Over winter break, I had three friends text me and ask for restaurant recommendations in New York City, where I don’t even live. I am a huge nerd who flips through cookbooks while I eat breakfast and I check out menus of restaurants online just for fun. I love going out to eat: breakfast, lunch or dinner; at a fancy restaurant, at a dive.
Food is even one of my favorite things to talk about with friends, which they kindly put up with. Every few years, a new batch of food trends gains popularity, taking over restaurants and social media. While most of these things are appetizing, visually and by taste, some are not worth it.
My parents always tell me about how when their parents would cook Brussels sprouts, it would fill the house with a horrible odor that would stick around for days. In the past, this cruciferous cabbage relative has been something on the dinner table that kids will not touch. This is because Brussels sprouts were often overcooked, turning them gray with an off-putting smell and taste. Now, chefs and home cooks have developed ways of preparing this vegetable to make it much more appetizing and even delicious.
When done right, Brussels sprouts are worth the hype: They are extremely versatile. The most flavorful ways of cooking the infamous vegetable are roasting, which allows for a little caramelization to create crispier and sweeter sprouts.
The best flavors to add to enhance the taste of Brussels sprouts are cheese, balsamic vinegar, mustard, bacon or pancetta, and apples or pears. Raw Brussels sprouts can even be shaved or chopped very finely and mixed with dressing to create a crunchy salad. Either on their own, or in salads or pastas, Brussels sprouts are worth conquering childhood fears.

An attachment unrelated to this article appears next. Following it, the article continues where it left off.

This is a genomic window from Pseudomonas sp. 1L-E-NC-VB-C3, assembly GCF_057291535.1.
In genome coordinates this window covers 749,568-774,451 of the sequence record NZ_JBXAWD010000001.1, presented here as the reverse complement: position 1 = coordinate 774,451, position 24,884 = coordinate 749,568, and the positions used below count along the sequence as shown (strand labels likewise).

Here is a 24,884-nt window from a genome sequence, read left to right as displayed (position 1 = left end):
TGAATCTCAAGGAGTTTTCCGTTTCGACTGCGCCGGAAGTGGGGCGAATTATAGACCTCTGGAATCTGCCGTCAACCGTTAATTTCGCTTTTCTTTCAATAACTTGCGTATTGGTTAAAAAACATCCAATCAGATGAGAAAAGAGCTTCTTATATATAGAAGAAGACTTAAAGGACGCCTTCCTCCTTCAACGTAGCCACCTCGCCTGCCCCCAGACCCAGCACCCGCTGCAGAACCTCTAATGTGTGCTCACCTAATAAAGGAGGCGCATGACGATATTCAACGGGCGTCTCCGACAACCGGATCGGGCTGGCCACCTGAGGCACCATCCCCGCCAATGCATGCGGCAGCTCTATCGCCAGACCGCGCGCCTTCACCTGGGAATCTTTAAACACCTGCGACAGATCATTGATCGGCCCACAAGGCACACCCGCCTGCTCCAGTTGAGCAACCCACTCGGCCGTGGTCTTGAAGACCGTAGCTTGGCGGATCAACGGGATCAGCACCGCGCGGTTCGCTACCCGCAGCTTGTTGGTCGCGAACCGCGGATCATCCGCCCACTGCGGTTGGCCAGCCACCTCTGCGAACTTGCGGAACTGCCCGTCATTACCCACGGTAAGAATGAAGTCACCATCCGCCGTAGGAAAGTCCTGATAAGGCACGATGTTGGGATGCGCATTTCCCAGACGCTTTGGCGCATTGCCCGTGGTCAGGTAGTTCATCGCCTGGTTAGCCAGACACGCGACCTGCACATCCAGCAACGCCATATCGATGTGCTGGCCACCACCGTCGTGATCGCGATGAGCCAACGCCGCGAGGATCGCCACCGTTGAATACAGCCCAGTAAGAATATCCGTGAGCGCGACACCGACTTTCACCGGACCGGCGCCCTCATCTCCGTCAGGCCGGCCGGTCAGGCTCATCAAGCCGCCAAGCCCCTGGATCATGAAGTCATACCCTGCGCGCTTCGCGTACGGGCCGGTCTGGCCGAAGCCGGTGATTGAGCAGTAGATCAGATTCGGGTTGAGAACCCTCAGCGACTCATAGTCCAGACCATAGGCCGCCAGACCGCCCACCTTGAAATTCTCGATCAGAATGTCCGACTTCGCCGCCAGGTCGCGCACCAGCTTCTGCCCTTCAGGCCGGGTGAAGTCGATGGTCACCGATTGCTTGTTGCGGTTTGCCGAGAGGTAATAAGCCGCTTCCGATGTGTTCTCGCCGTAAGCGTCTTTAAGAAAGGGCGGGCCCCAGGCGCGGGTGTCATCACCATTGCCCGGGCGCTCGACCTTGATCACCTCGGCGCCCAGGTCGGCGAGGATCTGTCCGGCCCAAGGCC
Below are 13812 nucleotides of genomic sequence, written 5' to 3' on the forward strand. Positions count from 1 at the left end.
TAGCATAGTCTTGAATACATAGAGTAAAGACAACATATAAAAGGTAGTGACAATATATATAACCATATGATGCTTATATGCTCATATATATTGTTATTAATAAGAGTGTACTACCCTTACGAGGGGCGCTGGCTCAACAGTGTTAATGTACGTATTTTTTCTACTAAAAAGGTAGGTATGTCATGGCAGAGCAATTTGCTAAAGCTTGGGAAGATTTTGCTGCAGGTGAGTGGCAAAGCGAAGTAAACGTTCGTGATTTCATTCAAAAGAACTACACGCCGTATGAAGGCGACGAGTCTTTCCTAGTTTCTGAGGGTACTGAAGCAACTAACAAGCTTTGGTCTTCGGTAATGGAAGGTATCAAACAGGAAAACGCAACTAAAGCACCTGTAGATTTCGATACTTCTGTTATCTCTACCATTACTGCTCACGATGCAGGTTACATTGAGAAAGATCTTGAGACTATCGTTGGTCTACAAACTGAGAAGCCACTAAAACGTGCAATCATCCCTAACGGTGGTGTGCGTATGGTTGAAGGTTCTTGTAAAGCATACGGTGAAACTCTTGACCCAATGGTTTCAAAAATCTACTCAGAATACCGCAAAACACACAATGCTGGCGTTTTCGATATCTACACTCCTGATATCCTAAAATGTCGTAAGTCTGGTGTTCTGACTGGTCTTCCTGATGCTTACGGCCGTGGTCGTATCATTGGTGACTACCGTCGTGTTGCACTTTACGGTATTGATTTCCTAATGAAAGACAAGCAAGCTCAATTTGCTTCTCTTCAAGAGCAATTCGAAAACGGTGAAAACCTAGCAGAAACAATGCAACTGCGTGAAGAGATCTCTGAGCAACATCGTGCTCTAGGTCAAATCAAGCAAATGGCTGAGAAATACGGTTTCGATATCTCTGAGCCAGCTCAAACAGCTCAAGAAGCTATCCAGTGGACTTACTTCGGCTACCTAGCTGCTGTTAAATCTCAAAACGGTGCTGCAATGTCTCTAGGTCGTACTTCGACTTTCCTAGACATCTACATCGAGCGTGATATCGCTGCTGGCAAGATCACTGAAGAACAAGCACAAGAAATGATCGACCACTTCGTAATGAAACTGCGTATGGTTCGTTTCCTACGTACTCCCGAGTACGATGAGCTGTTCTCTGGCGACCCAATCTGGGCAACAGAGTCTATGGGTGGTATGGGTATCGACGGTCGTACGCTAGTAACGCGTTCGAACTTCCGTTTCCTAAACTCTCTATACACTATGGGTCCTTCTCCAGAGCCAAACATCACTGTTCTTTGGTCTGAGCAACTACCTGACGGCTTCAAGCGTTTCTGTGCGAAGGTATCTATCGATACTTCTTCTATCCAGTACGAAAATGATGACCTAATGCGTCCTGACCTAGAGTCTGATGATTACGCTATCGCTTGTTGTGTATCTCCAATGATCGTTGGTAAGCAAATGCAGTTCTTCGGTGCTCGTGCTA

Next up is everyone’s favorite condiment: Sriracha. Most commonly associated with the green top and rooster logo of Huy Fong foods, this hot chili sauce is available almost everywhere. Sriracha is my condiment of choice because there are so many ways to use it. My favorite food to put Sriracha on is basic fried eggs, but restaurants all over the world are incorporating this hot sauce into their more intricate dishes. It can be mixed with avocado, mayo or hummus to make a dip. It can be added to the butter you put on your corn on the cob or added to roasted nuts. You can even make cocktails like a Bloody Mary or a margarita with Sriracha. Over break, while having access to a kitchen, I made roasted carrots with a Sriracha maple sauce that gave them just enough spice.
Almost all of my Instagram feed is made up of pictures from chefs, restaurants, bloggers, magazines or just regular people like myself who are obsessed with food, and one of the most common items I see featured is avocado toast. It is simple enough for anyone to make at home, but with a few upgrades, restaurants are incorporating it into their brunch and lunch menus. It is often made with whole-grain or sourdough toast and can be garnished with many toppings such as sea salt, red pepper flakes, smoked salmon, feta or Sriracha. Avocado toast makes an easy, healthy and filling breakfast that tastes much better than, but is almost as easy as, a bowl of cereal or frozen waffle.
Kale, a green that is heftier and sturdier than its peers like spinach or romaine, is somewhat controversial. If I’m being honest, plain kale has nothing appetizing about it: It’s difficult to chew and basically tastes like a leaf, but when prepared well, kale can be very appetizing. The best way to make kale tastier? Massage it.
While kale is a health-food staple, it also adds a nice touch to more indulgent recipes. You can throw kale into mac ‘n’ cheese, top pizza with it and even add it to mashed potatoes for some color. Kale must be good if Beyoncé is willing to wear it on a sweatshirt.